Transformation of barley with antifungal protein genes

Anna-Maria Nuutila, R. Skadsen, B. Jones, H. Kaeppler

    Research output: Chapter in Book/Report/Conference proceedingConference article in proceedingsScientificpeer-review


    The serpins constitute a superfamily of proteins (~40 kDa) found in eukaryotes and some viruses. Most serpins are serine proteinase inhibitors, a few are cysteine proteinase inhibitors, and some are non-inhibitory. They are known to be involved in a large range of physiological processes in mammals - from blood coagulation and complement activation to hormone transport and chromatin folding - but the physiological functions of plant serpins are unknown (1). Serpins are abundant (2-3 mg/g grain) in barley endosperm and are the major antigens in beer (2,3). Active (uncleaved) barley serpins inhibit mammalian serine proteinases of the chymotrypsin family in vitro by forming 1:1 irreversible complexes (1). Inactive (cleaved) serpins are stable proteins resistant to boiling, extreme pH, and protease treatment. Barley serpins form heterodimers with b-amylase, and are assumed to influence beer foam stability and haze formation, and are thus of interest for the malting and brewing industry (3). As a part of a research project continuing to focus on the properties and functions of plant serpins, we have initiated immunomicroscopy studies to localize serpins in barley.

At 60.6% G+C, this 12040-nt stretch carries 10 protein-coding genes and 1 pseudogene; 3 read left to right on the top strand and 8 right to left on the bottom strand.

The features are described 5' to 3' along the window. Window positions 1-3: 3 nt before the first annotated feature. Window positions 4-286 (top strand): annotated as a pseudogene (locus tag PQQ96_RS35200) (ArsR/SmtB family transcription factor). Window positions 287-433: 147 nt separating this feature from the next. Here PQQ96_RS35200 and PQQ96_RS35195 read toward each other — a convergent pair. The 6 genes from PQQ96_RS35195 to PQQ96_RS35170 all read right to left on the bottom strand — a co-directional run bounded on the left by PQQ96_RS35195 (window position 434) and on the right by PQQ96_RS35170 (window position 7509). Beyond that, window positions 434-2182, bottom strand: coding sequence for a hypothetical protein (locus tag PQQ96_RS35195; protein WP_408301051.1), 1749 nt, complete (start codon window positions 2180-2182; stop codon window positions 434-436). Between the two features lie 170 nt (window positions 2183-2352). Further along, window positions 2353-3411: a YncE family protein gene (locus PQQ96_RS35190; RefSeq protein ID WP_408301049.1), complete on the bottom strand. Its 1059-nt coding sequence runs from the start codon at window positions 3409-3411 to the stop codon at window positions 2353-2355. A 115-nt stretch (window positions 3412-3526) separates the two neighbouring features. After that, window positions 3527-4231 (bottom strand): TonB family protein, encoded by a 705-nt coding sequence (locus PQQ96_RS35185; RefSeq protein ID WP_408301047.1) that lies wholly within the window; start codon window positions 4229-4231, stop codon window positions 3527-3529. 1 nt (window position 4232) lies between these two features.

Original languageEnglish
    Title of host publication2nd European Symposium on Enzymes in Grain Processing, ESEPG-2
    Place of PublicationEspoo
    PublisherVTT Technical Research Centre of Finland
    ISBN (Electronic)951-38-5707-7
    ISBN (Print)951-38-5706-9
    Publication statusPublished - 2000
    MoE publication typeNot Eligible
    EventEuropean Symposium on Enzymes in Grain Processing, ESEGP-2 - Helsinki, Finland
    Duration: 8 Dec 199910 Dec 1999

    Publication series

    SeriesVTT Symposium


    ConferenceEuropean Symposium on Enzymes in Grain Processing, ESEGP-2
    Abbreviated titleESEGP-2


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